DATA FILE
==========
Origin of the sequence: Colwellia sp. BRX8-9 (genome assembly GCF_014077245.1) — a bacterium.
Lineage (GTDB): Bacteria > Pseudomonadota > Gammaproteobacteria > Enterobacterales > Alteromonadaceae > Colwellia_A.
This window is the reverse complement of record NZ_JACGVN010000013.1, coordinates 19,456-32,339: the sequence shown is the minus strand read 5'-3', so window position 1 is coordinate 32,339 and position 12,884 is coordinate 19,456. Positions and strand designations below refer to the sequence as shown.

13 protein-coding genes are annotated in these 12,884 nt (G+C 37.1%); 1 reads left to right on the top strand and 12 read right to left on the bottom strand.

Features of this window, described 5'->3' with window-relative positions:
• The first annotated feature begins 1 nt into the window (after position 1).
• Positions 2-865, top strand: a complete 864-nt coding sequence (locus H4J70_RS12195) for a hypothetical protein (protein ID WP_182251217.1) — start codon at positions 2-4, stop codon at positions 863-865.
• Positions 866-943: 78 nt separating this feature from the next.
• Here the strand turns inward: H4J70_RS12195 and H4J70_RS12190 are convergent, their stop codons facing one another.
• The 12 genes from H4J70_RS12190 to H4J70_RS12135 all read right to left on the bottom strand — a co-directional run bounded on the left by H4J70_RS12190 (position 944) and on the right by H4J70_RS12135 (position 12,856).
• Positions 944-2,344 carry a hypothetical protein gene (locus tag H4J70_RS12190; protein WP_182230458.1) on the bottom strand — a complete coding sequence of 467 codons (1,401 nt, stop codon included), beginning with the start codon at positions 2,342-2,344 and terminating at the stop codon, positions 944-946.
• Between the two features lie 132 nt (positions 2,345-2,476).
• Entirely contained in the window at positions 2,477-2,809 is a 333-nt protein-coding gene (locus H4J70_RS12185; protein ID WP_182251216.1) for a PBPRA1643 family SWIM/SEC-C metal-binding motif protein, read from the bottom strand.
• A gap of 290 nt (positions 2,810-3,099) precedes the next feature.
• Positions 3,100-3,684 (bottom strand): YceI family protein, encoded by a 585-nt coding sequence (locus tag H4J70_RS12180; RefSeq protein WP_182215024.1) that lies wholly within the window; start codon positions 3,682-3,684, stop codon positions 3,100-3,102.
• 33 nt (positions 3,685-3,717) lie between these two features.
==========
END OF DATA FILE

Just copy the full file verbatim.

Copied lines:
Origin of the sequence: Colwellia sp. BRX8-9 (genome assembly GCF_014077245.1) — a bacterium.
Lineage (GTDB): Bacteria > Pseudomonadota > Gammaproteobacteria > Enterobacterales > Alteromonadaceae > Colwellia_A.
This window is the reverse complement of record NZ_JACGVN010000013.1, coordinates 19,456-32,339: the sequence shown is the minus strand read 5'-3', so window position 1 is coordinate 32,339 and position 12,884 is coordinate 19,456. Positions and strand designations below refer to the sequence as shown.

13 protein-coding genes are annotated in these 12,884 nt (G+C 37.1%); 1 reads left to right on the top strand and 12 read right to left on the bottom strand.

Features of this window, described 5'->3' with window-relative positions:
• The first annotated feature begins 1 nt into the window (after position 1).
• Positions 2-865, top strand: a complete 864-nt coding sequence (locus H4J70_RS12195) for a hypothetical protein (protein ID WP_182251217.1) — start codon at positions 2-4, stop codon at positions 863-865.
• Positions 866-943: 78 nt separating this feature from the next.
• Here the strand turns inward: H4J70_RS12195 and H4J70_RS12190 are convergent, their stop codons facing one another.
• The 12 genes from H4J70_RS12190 to H4J70_RS12135 all read right to left on the bottom strand — a co-directional run bounded on the left by H4J70_RS12190 (position 944) and on the right by H4J70_RS12135 (position 12,856).
• Positions 944-2,344 carry a hypothetical protein gene (locus tag H4J70_RS12190; protein WP_182230458.1) on the bottom strand — a complete coding sequence of 467 codons (1,401 nt, stop codon included), beginning with the start codon at positions 2,342-2,344 and terminating at the stop codon, positions 944-946.
• Between the two features lie 132 nt (positions 2,345-2,476).
• Entirely contained in the window at positions 2,477-2,809 is a 333-nt protein-coding gene (locus H4J70_RS12185; protein ID WP_182251216.1) for a PBPRA1643 family SWIM/SEC-C metal-binding motif protein, read from the bottom strand.
• A gap of 290 nt (positions 2,810-3,099) precedes the next feature.
• Positions 3,100-3,684 (bottom strand): YceI family protein, encoded by a 585-nt coding sequence (locus tag H4J70_RS12180; RefSeq protein WP_182215024.1) that lies wholly within the window; start codon positions 3,682-3,684, stop codon positions 3,100-3,102.
• 33 nt (positions 3,685-3,717) lie between these two features.